dadao and shuangshoudao

Sword typology and Edge Weapons forms of the Chinese Empire and related cultures with an emphasis on their relationship to Swordsmanship.

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Philip Tom
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dadao and shuangshoudao

Post by Philip Tom » Fri Feb 23, 2007 1:52 am

Image

Here are examples of these two-handed dao that I recently saw in the History Museum at Hanoi, Vietnam. They were part of a large showcase full of weapons which the brief display captions only attributed to Vietnamese rebels opposing French colonial rule in the late 19th to the turn of the 20th century.

1. The "dadao" (big knife) was a common peasant's weapon in China and Vietnam as well (this example could be from either country). Key characteristics:
a. Wide, curving blade with broadening at the tip which is
usually "clipped" or shaped with an acute angle or con-
cave profile
b. Long handle intended for two handed grasp
c. Ring shaped pommel a usual feature, a survival from
bronze age knives
d. Heavy, sturdy, somewhat crude weapon ideal for fighters
placing more reliance on strength than technique

2. The "shuangshoudao", a long-handled version of the "peidao" or saber, made in varying hilt/blade length ratios, for specialized troops. The "miaodao" used today by some martial artists belongs to this family of weapons. This example is of Qing origin, and although it is rusted and in worn condition, it is of high quality manufacture with artistic decoration. Key characteristics:
a. NARROW slightly curving blade, usually of "willow leaf"
shape
b. Long handle with small pommel
c. Disc shaped guard
d. Versatile blade shape, capable of short and long cuts along
with thrusts, the technique being effective yet easy to
learn

Sorry for poor quality of photo, I had to shoot at an angle to avoid glare on the (dusty) glass, and lighting was awful. I'm putting these up mainly as illustrative examples of major dao types.
Phil

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Linda Heenan
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Handle details.

Post by Linda Heenan » Sat Feb 24, 2007 4:42 am

Were the grips made of similar materials to jian and dao grips? What sort of shape was the finished grip? Was it round, or squared off, or oval? And was it formed from wood or some other material, then wrapped with leather, cord, or something else?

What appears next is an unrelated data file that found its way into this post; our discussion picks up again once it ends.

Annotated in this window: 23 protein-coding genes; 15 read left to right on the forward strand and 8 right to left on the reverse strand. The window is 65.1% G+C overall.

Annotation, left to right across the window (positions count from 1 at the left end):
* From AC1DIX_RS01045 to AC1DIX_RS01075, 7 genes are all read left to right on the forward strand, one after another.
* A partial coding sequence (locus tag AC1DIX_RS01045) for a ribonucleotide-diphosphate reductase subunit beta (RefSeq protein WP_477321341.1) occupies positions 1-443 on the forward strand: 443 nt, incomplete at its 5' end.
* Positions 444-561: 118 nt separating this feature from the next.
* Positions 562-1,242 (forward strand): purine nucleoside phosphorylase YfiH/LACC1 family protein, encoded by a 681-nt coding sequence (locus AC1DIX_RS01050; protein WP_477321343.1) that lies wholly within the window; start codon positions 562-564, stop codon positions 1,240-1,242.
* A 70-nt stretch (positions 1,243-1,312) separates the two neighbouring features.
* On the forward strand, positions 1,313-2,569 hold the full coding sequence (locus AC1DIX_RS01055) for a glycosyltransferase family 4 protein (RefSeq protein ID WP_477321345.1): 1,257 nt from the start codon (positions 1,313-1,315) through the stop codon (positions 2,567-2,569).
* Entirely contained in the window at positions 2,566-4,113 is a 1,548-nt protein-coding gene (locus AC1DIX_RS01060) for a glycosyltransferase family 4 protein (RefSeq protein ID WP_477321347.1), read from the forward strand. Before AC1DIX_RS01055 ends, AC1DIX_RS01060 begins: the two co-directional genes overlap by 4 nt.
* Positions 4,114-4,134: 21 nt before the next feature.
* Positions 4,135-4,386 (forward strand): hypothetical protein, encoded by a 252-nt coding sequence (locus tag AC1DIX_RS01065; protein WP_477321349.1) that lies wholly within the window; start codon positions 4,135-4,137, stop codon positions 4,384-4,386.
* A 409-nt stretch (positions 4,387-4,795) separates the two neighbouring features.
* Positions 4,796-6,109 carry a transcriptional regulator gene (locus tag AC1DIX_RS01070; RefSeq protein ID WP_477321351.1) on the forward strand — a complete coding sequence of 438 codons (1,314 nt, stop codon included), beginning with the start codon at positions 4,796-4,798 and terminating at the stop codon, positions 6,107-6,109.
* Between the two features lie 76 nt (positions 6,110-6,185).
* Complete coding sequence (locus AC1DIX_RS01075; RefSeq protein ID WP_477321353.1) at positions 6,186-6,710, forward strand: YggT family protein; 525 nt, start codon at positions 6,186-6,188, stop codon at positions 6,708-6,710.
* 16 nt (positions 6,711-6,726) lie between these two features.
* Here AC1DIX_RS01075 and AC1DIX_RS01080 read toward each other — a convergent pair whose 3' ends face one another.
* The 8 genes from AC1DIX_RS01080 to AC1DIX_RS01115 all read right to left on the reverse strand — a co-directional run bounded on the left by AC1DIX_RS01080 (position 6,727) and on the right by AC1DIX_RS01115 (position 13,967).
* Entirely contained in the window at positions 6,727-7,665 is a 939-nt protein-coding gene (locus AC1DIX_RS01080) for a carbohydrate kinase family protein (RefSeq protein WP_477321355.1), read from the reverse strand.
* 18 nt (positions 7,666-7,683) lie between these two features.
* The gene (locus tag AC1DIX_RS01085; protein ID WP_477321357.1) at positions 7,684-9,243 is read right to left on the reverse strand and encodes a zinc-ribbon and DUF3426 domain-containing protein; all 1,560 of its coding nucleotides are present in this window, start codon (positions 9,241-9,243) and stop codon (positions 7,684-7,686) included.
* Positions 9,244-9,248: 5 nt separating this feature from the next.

Also, do you know if there was some particular reason for the ring shaped pommel on the dadao?

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Post by Philip Tom » Sun Feb 25, 2007 1:40 am

Grips on both weapons are oval sectioned. They would have been wrapped in cord for better hand traction. The dadaos usually had a single spiral wrap of heavy twine-like cord, with narrow flat braided strips woven in and out longitudinally along the axis of the grip. The shuangshoudao grips were frequently wound with the complex braid that Peter Dekker explained and illustrated in his thread on the Sword Care and Maintenance discussion board.

The ring pommel is a styistic holdover from archaic, bronze age hilts. This type of pommel was used in some areas of bronze age Europe as well, notably the La Tene culture based in what is now Austria and parts of Switzerland, south Germany, and the northern Balkans in the last several centuries BC. In North Asia, small knives with ring pommels, dating as far back as the first millenium BC, have been unearthed in the Gobi Desert in the Sino-Mongolian hinterlands. In China, ring pommels were almost universal on dao until well past the fall of the Han Dynasty in the early third century AD, and were increasingly supplanted by solid pommels by the Tang Dynasty (beginning 7th cent. AD). Whether this design feature was transmitted across Eurasia by an intermediary such as the Huns is not clear; the annular pommels may have developed independently in more than one locale.

I am not aware of any compelling functional reason for using a ring as opposed to some other shape, it may have some symbolic origin whose meaning is now lost.
Phil

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Post by Peter Dekker » Sun Feb 25, 2007 10:48 am

A funny (but perhaps not the most plausible) explanation I once heard about the ring pommels was that it was because early money consisted of pieces of bronze, which were sometimes fashioned in the shape of a knife or some other tool to be both functional and to serve as a currency at the same time.